Friday, July 09, 2004

"They were my great-grandfather's," said the Chicago student of his Diesel jeans.

Will Baude has simultaneously contradicted me and caused my blog to get hits from a few people who are not close friends or family. I must now do a thorough fisking.

According to Will: "I think Phoebe confuses cause and effect. Hyde Park is devoid of Michigan Avenue's shopping opportunities not because people are afraid the GAP would destroy the young American Mind, but because UChicago (largely, but not exclusively) caters to folks who don't buy (or won't admit to buying) new pants so frequently that they want their blue jeans within walking distance."

Yet Will's point--that Chicago students are often the sort who won't admit to buying lots of clothing, implying that they do nevertheless buy it, just in secret, is precisely what I was getting at. The new clothing doesn't just appear randomly on many Chicago students' backs every few weeks; no, it is, as I pointed out, the result of furtive trips to Michigan Avenue. Or visits to from the Harper USITE while quickly switching to another, more respectable website (say, Arts and Letters Daily) whenever anyone might be looking.

My argument is simple: the shopping is happening, so it might as well be convenient and out in the open.

I find it striking that Will refers to the "American Mind," with the capital "m," which suggests that he's referring to the late Chicago professor Allan Bloom's The Closing of the American Mind. If one is to accept that Saul Bellow's character "Ravelstein" was in fact based on his real-life friend Bloom, then Bloom himself was something of a shopaholic. Presumably Bloom's own American Mind remained intact while his American Body remained well-clad. In his honor, I say, what the hell, let's put a J. Crew on Ellis. (Ravelstein's tastes were a bit more high-end and not so bourgeois, but you've gotta start somewhere).

Will also notes: "(...she doesn't try to argue that Columbia's bookstores trump Powells and the Seminary Co-op)" (parentheses Baude's; not these parentheses, these are mine). Yes, I have committed the cardinal sin of the Chicago intellectual world: I've been caught putting value on things other than books. Oh Allan Bloom, oh Saul Bellow, oh...other such folk, I admit it! It's not all contemplating Plato, all the time, I confess! Oh, Fran Drescher, I have watched your show in reruns on Lifetime!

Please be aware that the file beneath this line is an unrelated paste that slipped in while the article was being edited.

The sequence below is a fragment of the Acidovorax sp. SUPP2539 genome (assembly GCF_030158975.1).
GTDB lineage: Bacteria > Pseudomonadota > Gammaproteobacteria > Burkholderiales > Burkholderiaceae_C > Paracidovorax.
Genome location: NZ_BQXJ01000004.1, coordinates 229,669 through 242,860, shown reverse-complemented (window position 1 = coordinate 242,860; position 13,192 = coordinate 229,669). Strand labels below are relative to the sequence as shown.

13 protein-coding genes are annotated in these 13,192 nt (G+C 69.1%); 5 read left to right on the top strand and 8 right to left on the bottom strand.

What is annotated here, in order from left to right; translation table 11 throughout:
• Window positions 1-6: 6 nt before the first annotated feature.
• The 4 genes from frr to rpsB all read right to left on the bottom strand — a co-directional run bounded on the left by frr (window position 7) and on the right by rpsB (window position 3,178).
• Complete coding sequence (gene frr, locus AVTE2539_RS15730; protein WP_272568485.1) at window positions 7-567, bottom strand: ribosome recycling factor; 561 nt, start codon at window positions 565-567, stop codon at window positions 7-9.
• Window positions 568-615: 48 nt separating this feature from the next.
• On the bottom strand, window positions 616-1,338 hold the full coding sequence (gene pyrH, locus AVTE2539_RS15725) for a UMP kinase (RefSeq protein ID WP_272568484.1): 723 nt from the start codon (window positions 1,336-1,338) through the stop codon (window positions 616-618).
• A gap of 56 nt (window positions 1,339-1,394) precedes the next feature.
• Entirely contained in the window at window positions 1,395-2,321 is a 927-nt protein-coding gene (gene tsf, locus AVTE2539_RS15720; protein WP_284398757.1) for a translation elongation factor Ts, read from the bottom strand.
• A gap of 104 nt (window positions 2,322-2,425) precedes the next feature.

Anonymous said...

will bawd spelt your name 'phobe' : )

i don't know what the hell you two are ranting about. what is it with the whitening of the UofC? when i go on campus every now and then as a graduate of '01 i find my eyeballs following fashions that were previously unimaginable as common at the uofc. i've been reporting to my surprised post-chicago classmates of the fashionable scene typical of the Reg A-level. maybe i'm just delusional but i don't think it's such a secret that among the nerds and dorks a large horde of fashionistas and metrosexuals have successfully infiltrated the college, which in light of the costs now vs. 10 years ago, doesn't surprise me. From 30K to 50K in less than 10 years...

The reason GAP or J.Crew might not cut it in HP is that the UofC "demographic" (read race or "culture") ain't representative of HP (have you even BEEN to 53rd st.? there are choices. just not the typical WHITE choices.). Most of these kids would rather go downtown or the north side to be around a critical mass of shopping destinations instead of hitting up the lonely lame ass GAP or B. Repub. on 53rd st. (imagine: "ooh. let's go shopping at GAP... again, for the nth time this year... yay!). And then there's the cheap ass or lazy ass dot-com factor you've mentioned. who wants gap shit when you get vintage lacoste on ebay for $10? not that i'm a a mutant i proudly wear my nerd merit badges of tasteless dishonor. or something.

and to suggest that kids in college are now picking out their own clothes? what, are you insane?!?

haven't heard of personal shoppers? my god, get with it.

But whether HP needs one of these places is irrelevant. HP is gentrifying at a modest rate as Starbuck density measures suggest and a GAP on 53rd st. seems inevitable in the next year or two as students entering the uofc 'enter a brand' and less of a college, which the "compete-with-the-ivies" master plan seems to suggest as the future of the college. well. maybe.

and anyway you cut it, college kids have pretty awful taste. yuck. cosmo this. sarah jessica parker that.


Collecte Ivambyent Noyes
(great-great-great-granddaughter of Ida, poor girl)

Anonymous said...

Are you guys forgetting history? There was a "fashionable" Gap-like store in HP. It was called Fundamentals, and it died, since there was no market for it in Hyde Park. How do you sell a niche product in a small place? How many students are there? How many would buy clothes at such a store? The number of customers isn't there. What is the density of New York near Columbia?

Anonymous said...

I remember that place, Fundamentals. It sucked. Maybe it was the whole late 90's aesthetic that sucked, but the stuff Fundamentals was selling wasn't that interesting.

So you could say 1) the small space killed them, but also 2) the 'Gap-like' aesthetic killed them. The thing about Gap is that they have a lot of product turnover and put a lot of things on sale (such as stuff from other stores that hasn't been selling) because they can afford to lose some money or make less money on a single store. The realities of small business ownership, where you have to make money to feed your family and only have so much money to risk on diverse product, makes pricing less flexible and inventory more rigid.